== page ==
So, who is going to make plays down the field this season among Ohio State's wide receivers?
“We're still trying to figure that out,” Terry McLaurin said on Monday. “We got some guys will some really high percentages, completion-wise. This is when you really start determining that in the spring.”
Thing is, Ohio State's 2017 edition of spring practice is nearly over. It ends Saturday with the program's annual Spring Game, scheduled to kick off at 12:30 p.m. at Ohio Stadium. Zach Smith's wide receivers room had plenty of room for growth after it lost its three most productive contributors in Curtis Samuel, Noah Brown and Dontre Wilson from the 2016 season.
And the fact is, there hasn't really been a deep threat in the program since Devin Smith graduated after the 2014 national championship run. Ohio State only recorded four plays of 40 yards or more from its passing attack during its run to the College Football Playoff last season.
“We had an unusual number of non-big plays, Urban Meyer said last week. “We weren't a very big play team and we have been for as long as I can remember dating way back before Ohio State.”
“Coach uses the term we're not going to swing and miss. We have the talent, but talent isn't anything if we can't put it all together. ”– Terry McLaurin
McLaurin is considered an old head now in Smith's room, a redshirt junior just like Parris Campbell and Johnnie Dixon. K.J. Hill (redshirt), Austin Mack and Binjimen Victor are sophomores. The team decided to move Eric Glover-Williams, a true junior, from defensive back to wide receiver this winter in an effort to establish more depth at H-back.
Freshman Brendon White enrolled in January and has worked out this spring. Trevon Grimes, Jaylen Harris and Elijah Gardiner are on their way this summer. Of the guys currently in Columbus, however, Smith singled out four names as potential deep threats on Monday.
“Terry's done a great job this spring doing it. Parris has done a great job doing it. Johnnie at times has done a great job. Ben Victor has a chance to,” Smith said. “We'll see who's the most dynamic deep threat come fall.”
The question won't quit being asked until the Buckeyes show some semblance of an ability to connect on passes down the field. Do so slowly went away in 2015 and then all but disappeared a year ago.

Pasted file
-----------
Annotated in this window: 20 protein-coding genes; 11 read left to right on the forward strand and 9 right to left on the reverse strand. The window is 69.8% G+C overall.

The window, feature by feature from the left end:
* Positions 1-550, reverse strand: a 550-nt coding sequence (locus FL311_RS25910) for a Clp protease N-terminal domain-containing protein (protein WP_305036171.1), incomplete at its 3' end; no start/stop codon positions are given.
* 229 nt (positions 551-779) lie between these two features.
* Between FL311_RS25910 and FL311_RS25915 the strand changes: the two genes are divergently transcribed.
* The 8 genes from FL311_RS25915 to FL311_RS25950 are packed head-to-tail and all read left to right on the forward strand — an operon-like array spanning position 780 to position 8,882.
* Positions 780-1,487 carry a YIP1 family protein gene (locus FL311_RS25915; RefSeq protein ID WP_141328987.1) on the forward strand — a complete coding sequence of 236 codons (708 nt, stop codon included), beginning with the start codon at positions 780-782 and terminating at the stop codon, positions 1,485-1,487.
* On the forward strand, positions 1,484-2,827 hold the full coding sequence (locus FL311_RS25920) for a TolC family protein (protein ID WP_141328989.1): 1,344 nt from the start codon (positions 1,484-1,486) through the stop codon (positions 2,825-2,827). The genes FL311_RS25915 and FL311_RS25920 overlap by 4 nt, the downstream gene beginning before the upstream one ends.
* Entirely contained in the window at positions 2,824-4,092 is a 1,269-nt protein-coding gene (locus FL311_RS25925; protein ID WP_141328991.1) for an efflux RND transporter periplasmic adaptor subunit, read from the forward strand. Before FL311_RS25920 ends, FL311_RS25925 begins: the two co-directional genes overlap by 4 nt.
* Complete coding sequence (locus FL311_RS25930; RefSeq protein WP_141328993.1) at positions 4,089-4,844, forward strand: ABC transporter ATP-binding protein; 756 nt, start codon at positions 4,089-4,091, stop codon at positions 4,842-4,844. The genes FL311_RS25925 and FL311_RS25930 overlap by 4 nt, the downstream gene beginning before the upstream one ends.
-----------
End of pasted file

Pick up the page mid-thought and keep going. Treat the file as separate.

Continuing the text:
Smith, Campbell, McLaurin and Hill on Monday all refused to point the blame on one specific thing of the offense as to why that happened. J.T. Barrett, the offensive line, predictable play-calling, inconsistent receiver play — everything played a part.
“You can't identify one thing and say, 'That's the problem. They didn't get separation or oh, man, J.T. can't throw the deep ball.' None of that's true,” Smith said. “It's all partially true to make the whole thing true was we didn't hit deep balls when we needed to.”
Added Campbell: “I don’t think there’s any finger pointing; I think it was kind of an offensive whole thing. Whether it was the receivers, quarterbacks, offensive line, I don’t think it really matters I think it was the whole thing. The whole offense, we just weren’t converting those plays when they needed to be made.”
Smith laid out a plan for what he wanted his receivers to get out of spring practice, as he often does between phases of a calendar year. Hill said his position coach made it clear he plans to take a bit of a different approach to manufacture more explosive plays. Whether that results in more big hits that open up the rest of the offense is a story for another day, likely one where the 2017 season is near its end. By then we will have a full slate of games to dissect.
But if you ask the players themselves as spring winds down, there are multiple options to be that deep threat. Even though none of them have done it yet on Saturdays — though Hill did have one long catch on Ohio State's first scoring play last season.
“I feel like a lot of us can go deep, it's just getting that consistency and bridging that gap with the quarterbacks to make sure we're all consistent if we get that opportunity,” McLaurin said. “We have some guys that have some pretty good percentages right now. I'm up there, Parris, Ben, Johnnie has had a really good spring doing deep balls. Everybody has to be prepared for if that deep ball comes to you, H, X or Z.”
“Terry, Parris, me in the slot, Johnnie, Ben, Austin,” Hill added of the options. “Everybody really.”
Campbell said his unit's practice usually starts with deep ball drills with the quarterbacks. The first three periods all revolve around throwing it deep, refining timing and reeling in passes down the field.
“They’re working on throwing the deep ball, putting it in the right spot. They’ve worked an enormous amount of time at it,” Campbell said. “We’re working on high pointing the ball and we’ve spent crazy time on that. The emphasis is very — you can see the emphasis. It’s crazy time.”
Saturday is the first public showing of this deep ball intensive offense guided by the fervent minds of Kevin Wilson and Ryan Day. It is unknown how much Barrett or other presumed starters will play at this point but Meyer said at the start of spring practice that the quarterback will be full-go.
Chucking the ball deep in the intrasquad scrimmage will be what most fans look for in the Spring Game, whether they watch on television or in the stands. According to Smith, Hill, McLaurin and Campbell, pretty much any player from the unit could be on the receiving end. No matter who throws it.
“The biggest difference I've seen going into my fourth year is we're meeting with the quarterbacks every day working on the deep ball alone, just percentages. We're not leaving any stone unturned this year,” McLaurin said. “Coach uses the term we're not going to swing and miss. We have the talent, but talent isn't anything if we can't put it all together. That's just our goal, to keep getting better and take that step forward.”